Language is an integral part of life, it allows us to communicate with one another through expressing feelings, emotions and creating relationships. It is the most diverse and technical skill that takes years of continuous practice and experimentation. Take a second to sit back and imagine what life would be like without it. Unimaginable right? As the years go on languages expand through a variety of sub-cultures, the one in focus of today is one for my fellow gamers out there and digital humanities enthusiasts.
Since the Covid-19 pandemic, the number of gamers all over the world has significantly risen. For me this doesn’t come as a surprise, for others it may, but admit it, sitting down in a comfy home setting, playing your favourite games and most of all chatting to your besties is nothing short of the best motive ever. Sometimes us gamers get so immersed in the fun; we don’t sit back and realise the learning process we’re involved in whilst doing so. Because of this, I thought I’d shed some insight into the topic of ‘gamer talk’, focussing mainly on how new words are established to create an argument towards a ‘gamer corpus’, the formalities that they associate with, whilst looking at language features which are used when creating them. These 3 slightly head rambling things are indeed helpful into understanding the bigger purpose – I want to observe the extent to which a sub-culture language is learned and realise its gradual progression towards the expansion of the English language.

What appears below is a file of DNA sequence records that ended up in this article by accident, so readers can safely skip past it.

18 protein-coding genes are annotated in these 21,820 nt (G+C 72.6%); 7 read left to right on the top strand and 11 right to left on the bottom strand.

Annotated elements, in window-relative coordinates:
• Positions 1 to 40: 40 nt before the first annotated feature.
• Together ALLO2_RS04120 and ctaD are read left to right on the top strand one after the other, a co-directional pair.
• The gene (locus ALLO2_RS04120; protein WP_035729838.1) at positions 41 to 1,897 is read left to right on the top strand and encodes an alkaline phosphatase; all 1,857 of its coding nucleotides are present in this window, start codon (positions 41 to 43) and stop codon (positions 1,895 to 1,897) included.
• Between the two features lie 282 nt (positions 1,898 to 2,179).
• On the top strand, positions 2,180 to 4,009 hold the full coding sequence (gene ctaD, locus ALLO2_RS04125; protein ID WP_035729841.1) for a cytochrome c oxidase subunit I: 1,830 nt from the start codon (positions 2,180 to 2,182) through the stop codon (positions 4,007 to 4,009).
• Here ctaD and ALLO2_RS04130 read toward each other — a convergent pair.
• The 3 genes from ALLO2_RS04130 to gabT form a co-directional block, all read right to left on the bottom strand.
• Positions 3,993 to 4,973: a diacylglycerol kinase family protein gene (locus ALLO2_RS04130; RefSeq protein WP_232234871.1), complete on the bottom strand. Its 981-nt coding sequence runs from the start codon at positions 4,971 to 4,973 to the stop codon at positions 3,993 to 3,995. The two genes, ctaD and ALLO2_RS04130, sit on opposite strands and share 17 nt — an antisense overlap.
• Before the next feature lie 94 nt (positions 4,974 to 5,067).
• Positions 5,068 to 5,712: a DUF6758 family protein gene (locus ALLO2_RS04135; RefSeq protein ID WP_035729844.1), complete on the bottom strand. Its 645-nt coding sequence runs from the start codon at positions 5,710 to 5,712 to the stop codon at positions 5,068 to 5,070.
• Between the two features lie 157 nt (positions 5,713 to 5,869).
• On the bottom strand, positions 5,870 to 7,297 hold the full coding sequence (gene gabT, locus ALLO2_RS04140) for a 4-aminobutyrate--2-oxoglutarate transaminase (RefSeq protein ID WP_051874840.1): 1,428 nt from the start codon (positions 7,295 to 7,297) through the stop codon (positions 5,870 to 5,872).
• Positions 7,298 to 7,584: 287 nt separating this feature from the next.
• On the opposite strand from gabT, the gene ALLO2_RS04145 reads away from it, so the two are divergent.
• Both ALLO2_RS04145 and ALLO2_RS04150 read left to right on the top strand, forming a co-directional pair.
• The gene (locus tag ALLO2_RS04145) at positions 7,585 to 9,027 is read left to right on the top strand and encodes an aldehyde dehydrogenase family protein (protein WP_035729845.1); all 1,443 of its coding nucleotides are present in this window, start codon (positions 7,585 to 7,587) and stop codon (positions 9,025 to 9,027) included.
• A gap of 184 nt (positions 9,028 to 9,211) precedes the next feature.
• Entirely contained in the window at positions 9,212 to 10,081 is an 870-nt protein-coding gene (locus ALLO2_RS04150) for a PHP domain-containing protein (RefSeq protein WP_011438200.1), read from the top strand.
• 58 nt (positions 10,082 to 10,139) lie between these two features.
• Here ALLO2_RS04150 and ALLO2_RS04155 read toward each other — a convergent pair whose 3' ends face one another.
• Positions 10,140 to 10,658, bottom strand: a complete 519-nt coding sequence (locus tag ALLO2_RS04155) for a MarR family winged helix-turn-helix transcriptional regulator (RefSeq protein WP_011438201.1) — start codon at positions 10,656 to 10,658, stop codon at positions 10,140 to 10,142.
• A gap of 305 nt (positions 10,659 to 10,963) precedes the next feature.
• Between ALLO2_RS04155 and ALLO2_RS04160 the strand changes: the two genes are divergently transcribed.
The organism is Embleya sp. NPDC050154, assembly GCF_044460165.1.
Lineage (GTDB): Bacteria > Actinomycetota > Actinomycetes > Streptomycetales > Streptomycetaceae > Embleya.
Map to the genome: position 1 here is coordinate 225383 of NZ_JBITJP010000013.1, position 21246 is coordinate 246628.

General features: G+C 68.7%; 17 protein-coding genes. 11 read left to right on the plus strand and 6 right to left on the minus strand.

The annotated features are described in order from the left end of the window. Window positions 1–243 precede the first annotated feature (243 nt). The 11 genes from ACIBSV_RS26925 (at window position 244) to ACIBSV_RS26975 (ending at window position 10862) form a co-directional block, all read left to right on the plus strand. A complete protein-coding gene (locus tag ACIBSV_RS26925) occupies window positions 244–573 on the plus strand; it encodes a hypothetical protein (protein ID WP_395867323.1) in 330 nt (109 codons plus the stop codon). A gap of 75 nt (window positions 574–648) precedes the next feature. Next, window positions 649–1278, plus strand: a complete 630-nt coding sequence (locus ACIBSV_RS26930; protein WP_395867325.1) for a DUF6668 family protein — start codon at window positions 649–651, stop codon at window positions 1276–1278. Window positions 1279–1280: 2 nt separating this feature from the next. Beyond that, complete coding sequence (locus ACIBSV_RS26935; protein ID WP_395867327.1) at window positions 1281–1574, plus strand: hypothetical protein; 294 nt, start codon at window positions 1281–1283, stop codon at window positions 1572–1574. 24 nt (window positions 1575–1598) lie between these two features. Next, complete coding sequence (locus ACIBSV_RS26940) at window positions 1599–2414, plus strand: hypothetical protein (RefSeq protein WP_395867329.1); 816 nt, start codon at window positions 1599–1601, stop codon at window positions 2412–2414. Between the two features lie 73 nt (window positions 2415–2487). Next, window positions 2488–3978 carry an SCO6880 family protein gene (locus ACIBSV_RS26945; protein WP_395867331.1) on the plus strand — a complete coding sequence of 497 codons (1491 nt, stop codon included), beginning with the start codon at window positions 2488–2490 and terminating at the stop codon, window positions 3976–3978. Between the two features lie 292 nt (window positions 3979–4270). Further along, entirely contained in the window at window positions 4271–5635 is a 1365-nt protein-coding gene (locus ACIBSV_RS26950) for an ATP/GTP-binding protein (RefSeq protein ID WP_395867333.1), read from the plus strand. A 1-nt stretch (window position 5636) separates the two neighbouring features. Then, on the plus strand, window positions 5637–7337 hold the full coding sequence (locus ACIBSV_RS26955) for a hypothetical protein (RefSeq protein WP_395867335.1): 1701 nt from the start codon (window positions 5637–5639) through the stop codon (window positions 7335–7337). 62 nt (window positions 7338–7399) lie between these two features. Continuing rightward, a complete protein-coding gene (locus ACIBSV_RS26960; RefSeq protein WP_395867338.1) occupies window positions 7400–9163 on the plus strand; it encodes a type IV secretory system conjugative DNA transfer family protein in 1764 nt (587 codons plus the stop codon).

Phew!! I hope I still have your attention after that last bit, I can already see some of you sat there thinking, “A gamer corpus?? What on earth is this geezer waffling on about?”; and hey, I don’t blame you, but as this goes along, I might be able to explain things a bit better…emphasis on the “might”. Okay, so in simpler terms a gamer corpus revolves around the study of language based on examples of real-life language use. For many researchers, the language (discourse) of gaming has flown under the radar due to their little to non-existent knowledge on the sub-culture, this does not however mean that further study is not useful as I believe wider research could benefit towards teachers and gamers themselves who would be interested in learning the linguistic associations.
My Own Research:
If you’re a ‘Call of Duty’ fan, then it’s your lucky day. I recently conducted a study based around the popular first-person shooting game, within this I wanted to evaluate the extent to which participants involved used gamer language. The study consisted of monitoring 3 veteran gamers for 2 matches and 1 veteran amongst 2 novices for 2 matches of Search and Destroy – arguably the best mode to grace the game in my opinion. This game mode upholds the most tactical method and requires users to communicate together frequently if they wish to stand a good chance at winning.